MAERSK Line is attempting to fix the problem of chronic late Asia-Europe deliveries with a new ‘conveyor belt’-type service. Vessels going to and fro between four Asian ports (Ningbo, Shanghai, Yantian and Tanjung Pelepas) and three European ports (Rotterdam, Felixstowe and Bremerhaven) will have fixed transportation times every day of the week.
The daily cut-off times offered by Daily Maersk removes the need for cargo to be kept in storage after production in order to be freighted on a less frequent service. Doing so will create a continuous ‘giant ocean conveyor belt’ on the trade lane, said Maersk.
It will also boost the poor reliability track record of shipping lines. According to the unit of Danish AP Moeller-Maersk, 44 per cent of all containers on the lane are late and 11 per cent are more than two days late.
Maersk’s 70 vessels servicing the trade lane will continue to ply on this new arrangement, but it will not be adding capacity.
When Daily Maersk is launched on Oct 24, the shipping line will be putting its money where its mouth is. It will pay its customers US$100 a container if it arrives within a day to three days late, and US$300 for each container if there is a delay of more than three days.
Said Thomas Knudsen, CEO for Maersk Line, Asia Pacific region: ‘We have a situation where markets are tough. But for us it is important to offer a differentiated product for our customers. If we create value for them, they will be willing to support us with more of their business without focusing on what the rate is today.’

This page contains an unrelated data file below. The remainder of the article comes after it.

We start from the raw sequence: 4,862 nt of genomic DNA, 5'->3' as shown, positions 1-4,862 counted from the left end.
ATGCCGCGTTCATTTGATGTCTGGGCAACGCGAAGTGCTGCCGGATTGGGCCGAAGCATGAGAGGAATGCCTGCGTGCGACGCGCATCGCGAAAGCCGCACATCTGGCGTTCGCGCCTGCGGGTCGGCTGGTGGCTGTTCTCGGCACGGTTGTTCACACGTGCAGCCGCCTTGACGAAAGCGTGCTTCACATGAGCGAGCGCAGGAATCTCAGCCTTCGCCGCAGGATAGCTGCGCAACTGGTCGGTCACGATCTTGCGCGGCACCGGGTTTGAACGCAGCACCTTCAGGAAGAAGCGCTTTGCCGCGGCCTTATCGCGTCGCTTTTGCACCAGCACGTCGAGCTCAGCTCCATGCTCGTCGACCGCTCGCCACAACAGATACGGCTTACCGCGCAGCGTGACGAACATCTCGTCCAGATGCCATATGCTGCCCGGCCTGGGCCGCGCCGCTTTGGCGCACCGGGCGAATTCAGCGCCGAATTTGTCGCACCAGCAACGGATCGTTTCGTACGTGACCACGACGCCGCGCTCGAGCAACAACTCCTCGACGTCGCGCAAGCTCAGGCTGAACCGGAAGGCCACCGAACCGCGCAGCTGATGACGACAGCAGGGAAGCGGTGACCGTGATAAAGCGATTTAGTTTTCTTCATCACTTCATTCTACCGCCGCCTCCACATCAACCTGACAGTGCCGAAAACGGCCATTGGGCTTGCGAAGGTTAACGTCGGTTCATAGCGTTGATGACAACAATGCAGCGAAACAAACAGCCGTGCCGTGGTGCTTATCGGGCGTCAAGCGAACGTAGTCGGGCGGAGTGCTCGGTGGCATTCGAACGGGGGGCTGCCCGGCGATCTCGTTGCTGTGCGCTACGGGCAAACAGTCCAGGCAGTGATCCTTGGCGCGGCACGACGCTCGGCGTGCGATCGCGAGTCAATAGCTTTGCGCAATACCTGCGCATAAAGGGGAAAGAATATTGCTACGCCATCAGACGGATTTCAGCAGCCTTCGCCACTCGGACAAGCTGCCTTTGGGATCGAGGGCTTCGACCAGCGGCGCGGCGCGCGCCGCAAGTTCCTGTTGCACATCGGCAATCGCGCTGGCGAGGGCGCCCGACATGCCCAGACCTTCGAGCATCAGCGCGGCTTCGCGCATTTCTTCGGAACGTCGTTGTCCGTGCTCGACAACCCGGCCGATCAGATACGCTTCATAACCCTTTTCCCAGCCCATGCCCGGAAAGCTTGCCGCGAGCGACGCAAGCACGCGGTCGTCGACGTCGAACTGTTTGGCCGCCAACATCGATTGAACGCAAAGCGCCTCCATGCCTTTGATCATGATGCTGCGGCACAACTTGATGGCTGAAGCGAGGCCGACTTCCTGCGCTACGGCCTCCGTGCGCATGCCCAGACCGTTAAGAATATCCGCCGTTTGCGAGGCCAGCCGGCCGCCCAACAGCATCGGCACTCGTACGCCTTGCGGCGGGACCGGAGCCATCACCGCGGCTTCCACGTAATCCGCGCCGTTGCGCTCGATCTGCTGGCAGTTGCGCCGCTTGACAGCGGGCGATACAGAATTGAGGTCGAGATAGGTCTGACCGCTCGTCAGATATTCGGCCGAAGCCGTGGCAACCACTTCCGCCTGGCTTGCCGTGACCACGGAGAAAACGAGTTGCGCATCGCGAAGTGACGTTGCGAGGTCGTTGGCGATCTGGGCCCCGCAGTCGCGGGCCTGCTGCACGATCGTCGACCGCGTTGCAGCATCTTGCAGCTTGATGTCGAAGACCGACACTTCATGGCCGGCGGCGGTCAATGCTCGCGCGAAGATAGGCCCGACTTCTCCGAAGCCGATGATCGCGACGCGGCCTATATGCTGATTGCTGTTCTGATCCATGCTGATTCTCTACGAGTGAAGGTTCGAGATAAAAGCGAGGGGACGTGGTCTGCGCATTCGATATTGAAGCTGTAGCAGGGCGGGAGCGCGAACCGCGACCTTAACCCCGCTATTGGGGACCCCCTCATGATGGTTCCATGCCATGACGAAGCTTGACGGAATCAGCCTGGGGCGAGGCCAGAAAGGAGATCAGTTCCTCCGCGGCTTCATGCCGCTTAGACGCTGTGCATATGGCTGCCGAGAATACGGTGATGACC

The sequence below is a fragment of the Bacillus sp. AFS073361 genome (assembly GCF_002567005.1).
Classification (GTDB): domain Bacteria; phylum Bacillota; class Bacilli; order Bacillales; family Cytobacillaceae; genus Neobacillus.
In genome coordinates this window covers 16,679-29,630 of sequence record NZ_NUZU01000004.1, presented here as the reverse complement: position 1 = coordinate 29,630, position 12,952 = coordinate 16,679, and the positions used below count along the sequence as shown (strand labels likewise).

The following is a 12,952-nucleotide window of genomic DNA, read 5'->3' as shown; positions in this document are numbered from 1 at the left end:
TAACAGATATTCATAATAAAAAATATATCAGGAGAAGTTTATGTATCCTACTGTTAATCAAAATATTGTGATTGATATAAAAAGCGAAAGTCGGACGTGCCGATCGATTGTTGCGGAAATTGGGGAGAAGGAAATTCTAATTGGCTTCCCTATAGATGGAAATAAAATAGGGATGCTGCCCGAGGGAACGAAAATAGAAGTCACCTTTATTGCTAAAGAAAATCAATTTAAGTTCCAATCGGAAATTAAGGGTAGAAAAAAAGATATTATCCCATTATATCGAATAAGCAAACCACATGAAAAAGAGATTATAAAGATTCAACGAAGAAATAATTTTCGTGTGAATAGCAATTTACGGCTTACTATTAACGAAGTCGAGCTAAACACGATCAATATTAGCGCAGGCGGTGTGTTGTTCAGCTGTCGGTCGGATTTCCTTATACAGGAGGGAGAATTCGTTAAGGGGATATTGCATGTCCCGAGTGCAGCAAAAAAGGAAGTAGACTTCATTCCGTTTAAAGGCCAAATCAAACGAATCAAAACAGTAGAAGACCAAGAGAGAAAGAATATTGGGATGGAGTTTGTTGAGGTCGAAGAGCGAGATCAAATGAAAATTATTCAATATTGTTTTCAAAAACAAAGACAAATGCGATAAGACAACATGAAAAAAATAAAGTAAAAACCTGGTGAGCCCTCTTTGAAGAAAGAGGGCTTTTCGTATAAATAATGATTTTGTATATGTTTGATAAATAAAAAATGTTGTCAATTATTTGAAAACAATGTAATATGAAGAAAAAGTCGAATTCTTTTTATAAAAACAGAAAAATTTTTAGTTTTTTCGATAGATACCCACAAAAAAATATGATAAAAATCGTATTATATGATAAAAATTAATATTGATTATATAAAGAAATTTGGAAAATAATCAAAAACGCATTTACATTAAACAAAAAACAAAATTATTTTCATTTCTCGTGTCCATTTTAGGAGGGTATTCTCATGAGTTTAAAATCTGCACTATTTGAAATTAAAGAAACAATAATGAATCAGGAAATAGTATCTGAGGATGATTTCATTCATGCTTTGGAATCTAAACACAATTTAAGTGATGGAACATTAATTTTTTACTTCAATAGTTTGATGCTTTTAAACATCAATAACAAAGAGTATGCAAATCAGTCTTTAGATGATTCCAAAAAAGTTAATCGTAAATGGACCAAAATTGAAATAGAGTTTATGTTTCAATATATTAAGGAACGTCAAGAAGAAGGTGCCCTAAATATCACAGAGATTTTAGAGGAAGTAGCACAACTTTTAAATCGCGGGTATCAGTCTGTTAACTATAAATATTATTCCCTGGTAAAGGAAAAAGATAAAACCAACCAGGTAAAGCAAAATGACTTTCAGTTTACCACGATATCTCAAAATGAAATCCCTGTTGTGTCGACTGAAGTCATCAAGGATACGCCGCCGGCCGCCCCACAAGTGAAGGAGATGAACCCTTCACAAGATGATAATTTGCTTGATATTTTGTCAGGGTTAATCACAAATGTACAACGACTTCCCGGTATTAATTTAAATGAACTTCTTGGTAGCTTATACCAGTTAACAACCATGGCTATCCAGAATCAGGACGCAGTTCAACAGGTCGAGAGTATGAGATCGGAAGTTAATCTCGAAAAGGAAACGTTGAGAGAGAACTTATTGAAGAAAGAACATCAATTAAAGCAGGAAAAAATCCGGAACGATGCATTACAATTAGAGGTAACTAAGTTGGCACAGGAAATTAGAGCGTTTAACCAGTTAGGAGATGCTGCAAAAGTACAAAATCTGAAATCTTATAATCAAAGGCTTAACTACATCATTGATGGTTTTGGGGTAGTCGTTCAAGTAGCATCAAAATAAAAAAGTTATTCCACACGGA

The problem with shipping times has created headaches for supply chain managers and companies around the world, which are trying to rely less on warehousing to reduce costs.
‘They have been using a number of different shipping lines (in order to cut out warehousing), but this means juggling more than one cut-off. The more suppliers you deal with, the more complex it gets,’ said Mr Knudsen, who stressed that the new service will enhance ease of business.
He believes the new service has in a way been helped by the practice of slow steaming, or running ships at slower speeds to reduce carbon emissions. However, nine in ten businesses have protested that it slows down transit time, according to a recent study by logistics firm BDP International.
‘Right now, manufacturers may have their product ready on Monday but have to wait for shipment on Saturday,’ said Mr Knudsen. ‘With Maersk Daily, there is no need to store it in the warehouse. The service compensates for the slow steaming effects.’
Maersk is able to roll out Daily Maersk because of the liner’s extensive network.
‘No other container line deploys a similar network,’ said Mr Knudsen. ‘It will be difficult to mirror what we are doing.’
More information about the service can be found on MaerskLine.com and DailyMaersk.com.
Font – Lynn Kan / The Business Times
By Rodrigo Cintra